Tentative Union Contract with General Motors Fails to Secure Approval

by Sophia Chen
GM-UAW Contract Vote

The provisional contract agreement between General Motors and the United Auto Workers (UAW) union seems likely to be rejected. Although final voting results have not been officially announced, results from five major factories in recent days have shown a significant leaning against the proposed four-year and eight-month agreement.

The UAW’s vote tracking on their website indicates a slender margin of 686 votes in favor of the contract. However, these figures exclude votes from GM assembly plants in several locations – Fort Wayne, Indiana; Wentzville, Missouri; Lansing Delta Township and Lansing Grand River in Michigan, and a powertrain plant in Toledo, Ohio. These plants have reportedly voted against the agreement, as per local union representatives. The opposition to the contract in most of these locations ranged between 55% to approximately 60%.

There is anticipation for the final vote count from a major assembly plant in Arlington, Texas, with expectations pointing towards a rejection of the contract.

The union’s spokesman was unavailable for immediate comment on the situation.

The next steps remain uncertain, but local union leaders do not anticipate an instant strike following the announcement of the final results.

Meanwhile, voting is ongoing at Ford, where the agreement is currently being favored, with a 66.1% approval rate amidst the ongoing count at a few large factories.

The situation at Stellantis, the maker of Jeep, contrasts starkly, where early voting showed a strong 79.7% approval rate for the contract, even as several significant factories have yet to conclude voting.

Discontent among the workers seems rooted in financial aspects. Senior workers expressed dissatisfaction over not receiving substantial pay raises like their newer counterparts and sought greater pension enhancements. Conversely, newer employees advocated for a defined benefit pension scheme instead of the existing 401(K) defined contribution plan.

Tony Totty, the president of the UAW local at the Toledo powertrain plant, emphasized the need to capitalize on the current favorable conditions. He pointed out that the company does not hesitate to demand concessions during economic downturns, suggesting that the union should equally strive for advantageous terms during prosperous times.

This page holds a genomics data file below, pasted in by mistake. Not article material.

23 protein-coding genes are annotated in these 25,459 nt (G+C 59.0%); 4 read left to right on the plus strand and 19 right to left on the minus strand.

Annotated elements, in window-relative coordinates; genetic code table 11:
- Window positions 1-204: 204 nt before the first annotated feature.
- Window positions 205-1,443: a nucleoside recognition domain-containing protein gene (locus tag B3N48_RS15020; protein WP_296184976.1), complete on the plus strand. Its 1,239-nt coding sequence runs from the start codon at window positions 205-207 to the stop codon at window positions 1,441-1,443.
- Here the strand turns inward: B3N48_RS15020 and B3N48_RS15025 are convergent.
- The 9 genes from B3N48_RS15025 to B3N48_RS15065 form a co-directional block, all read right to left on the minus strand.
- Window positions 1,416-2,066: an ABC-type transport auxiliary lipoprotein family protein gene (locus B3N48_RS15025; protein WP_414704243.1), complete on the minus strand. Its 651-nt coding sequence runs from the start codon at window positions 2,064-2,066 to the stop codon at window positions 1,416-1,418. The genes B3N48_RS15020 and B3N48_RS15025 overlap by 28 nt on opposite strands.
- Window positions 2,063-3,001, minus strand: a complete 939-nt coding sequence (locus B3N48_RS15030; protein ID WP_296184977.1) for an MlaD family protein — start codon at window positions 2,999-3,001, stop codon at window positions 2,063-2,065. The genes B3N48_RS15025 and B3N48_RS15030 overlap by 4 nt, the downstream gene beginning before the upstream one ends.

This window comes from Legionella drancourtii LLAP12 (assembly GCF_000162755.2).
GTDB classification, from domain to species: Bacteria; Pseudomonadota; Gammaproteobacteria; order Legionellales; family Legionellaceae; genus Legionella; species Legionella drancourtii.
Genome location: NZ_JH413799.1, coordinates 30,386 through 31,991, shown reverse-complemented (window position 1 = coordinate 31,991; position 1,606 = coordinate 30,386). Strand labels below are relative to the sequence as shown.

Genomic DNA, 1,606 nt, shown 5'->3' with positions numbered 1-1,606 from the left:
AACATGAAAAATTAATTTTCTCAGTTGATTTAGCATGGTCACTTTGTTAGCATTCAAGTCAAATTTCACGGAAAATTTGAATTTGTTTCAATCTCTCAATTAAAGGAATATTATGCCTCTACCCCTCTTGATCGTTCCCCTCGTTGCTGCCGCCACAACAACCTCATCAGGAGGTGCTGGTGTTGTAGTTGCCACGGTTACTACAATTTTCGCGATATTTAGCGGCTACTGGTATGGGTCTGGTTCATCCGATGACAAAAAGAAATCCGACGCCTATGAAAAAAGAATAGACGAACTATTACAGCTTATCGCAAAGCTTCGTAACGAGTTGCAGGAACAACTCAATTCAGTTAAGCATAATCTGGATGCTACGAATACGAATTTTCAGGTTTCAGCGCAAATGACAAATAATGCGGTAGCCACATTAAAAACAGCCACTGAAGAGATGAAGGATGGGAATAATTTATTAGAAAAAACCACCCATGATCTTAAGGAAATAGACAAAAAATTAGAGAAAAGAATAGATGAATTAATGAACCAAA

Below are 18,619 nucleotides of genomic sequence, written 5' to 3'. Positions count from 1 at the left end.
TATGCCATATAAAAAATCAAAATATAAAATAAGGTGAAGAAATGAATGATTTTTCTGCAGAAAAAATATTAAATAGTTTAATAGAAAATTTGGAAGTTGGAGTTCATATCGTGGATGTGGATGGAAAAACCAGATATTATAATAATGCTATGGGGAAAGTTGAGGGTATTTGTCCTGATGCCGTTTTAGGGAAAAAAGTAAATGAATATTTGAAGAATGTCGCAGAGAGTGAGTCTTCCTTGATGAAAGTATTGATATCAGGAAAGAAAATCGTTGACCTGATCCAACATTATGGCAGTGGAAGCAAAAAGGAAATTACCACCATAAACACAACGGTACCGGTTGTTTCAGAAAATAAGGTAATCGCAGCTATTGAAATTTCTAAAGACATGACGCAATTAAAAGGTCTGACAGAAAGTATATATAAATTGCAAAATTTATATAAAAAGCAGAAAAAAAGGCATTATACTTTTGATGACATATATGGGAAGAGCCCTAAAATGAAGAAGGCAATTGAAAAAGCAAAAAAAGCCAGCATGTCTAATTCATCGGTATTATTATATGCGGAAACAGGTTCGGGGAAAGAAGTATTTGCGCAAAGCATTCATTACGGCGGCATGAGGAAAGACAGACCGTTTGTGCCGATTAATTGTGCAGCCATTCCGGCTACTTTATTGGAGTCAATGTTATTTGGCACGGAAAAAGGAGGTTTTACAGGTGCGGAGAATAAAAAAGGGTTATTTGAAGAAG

In recent weeks, thousands of UAW members participated in selective strikes against Detroit automakers, a strategy that lasted six weeks and led to the eventual tentative agreements late last month. Instead of a company-wide strike, the union opted for targeted actions at individual plants across the three automakers. At the peak of these strikes, approximately 46,000 out of the 146,000 UAW workers at these Detroit companies were involved in picketing activities.

Frequently Asked Questions (FAQs) about General Motors UAW Contract

What is the Current Status of the Tentative Contract Between General Motors and UAW?

The tentative contract agreement between General Motors and the United Auto Workers (UAW) union appears likely to be rejected. Workers from major factories have voted against the four-year and eight-month deal, and the overall vote tally shows a slim margin of support that excludes these factories.

Why Are Union Workers Voting Against the GM-UAW Contract?

Union workers at several GM plants have voted against the contract due to dissatisfaction with financial aspects. Senior workers sought larger pay raises and pension increases, while newer workers wanted a shift from a 401(K) to a defined benefit pension plan.

What Are the Implications of the Rejected Contract for GM and UAW?

The rejection of the tentative contract may lead to continued negotiations or potential strikes. Local union officials do not anticipate an immediate walkout, but the situation remains uncertain, and further actions will depend on the final vote outcomes.

How Has Voting Gone at Other Automakers?

At Ford, the contract is currently passing with a 66.1% approval rate. In contrast, early voting at Stellantis showed a 79.7% approval rate for their contract, with several large factories still to finish voting.

What Strategy Did the UAW Employ During Recent Strikes?

The UAW engaged in selective strikes against Detroit automakers, targeting individual plants rather than initiating company-wide strikes. This approach resulted in about 46,000 UAW workers at Detroit companies participating in picket lines at its peak.

More about General Motors UAW Contract

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Mike Johnson November 16, 2023 - 12:08 am

not surprised the contract got voted down, GM needs to step up their game with the union, they cant just ignore what workers want…

UnionStrong November 16, 2023 - 3:31 am

Solidarity with the UAW workers! Companies need to learn that fair pay and benefits are not optional. Keep fighting the good fight!

SarahB November 16, 2023 - 6:43 am

It’s high time companies start realizing that happy workers mean a successful business, why is it so hard for them to get it?

CarGuy88 November 16, 2023 - 11:51 am

honestly, this is what happens when you dont pay attention to employee needs, GM’s gotta do better or they’ll face more strikes

EconWatcher November 16, 2023 - 1:15 pm

Interesting development in the auto industry, seems like the labor market dynamics are shifting. Could have big implications for the sector.


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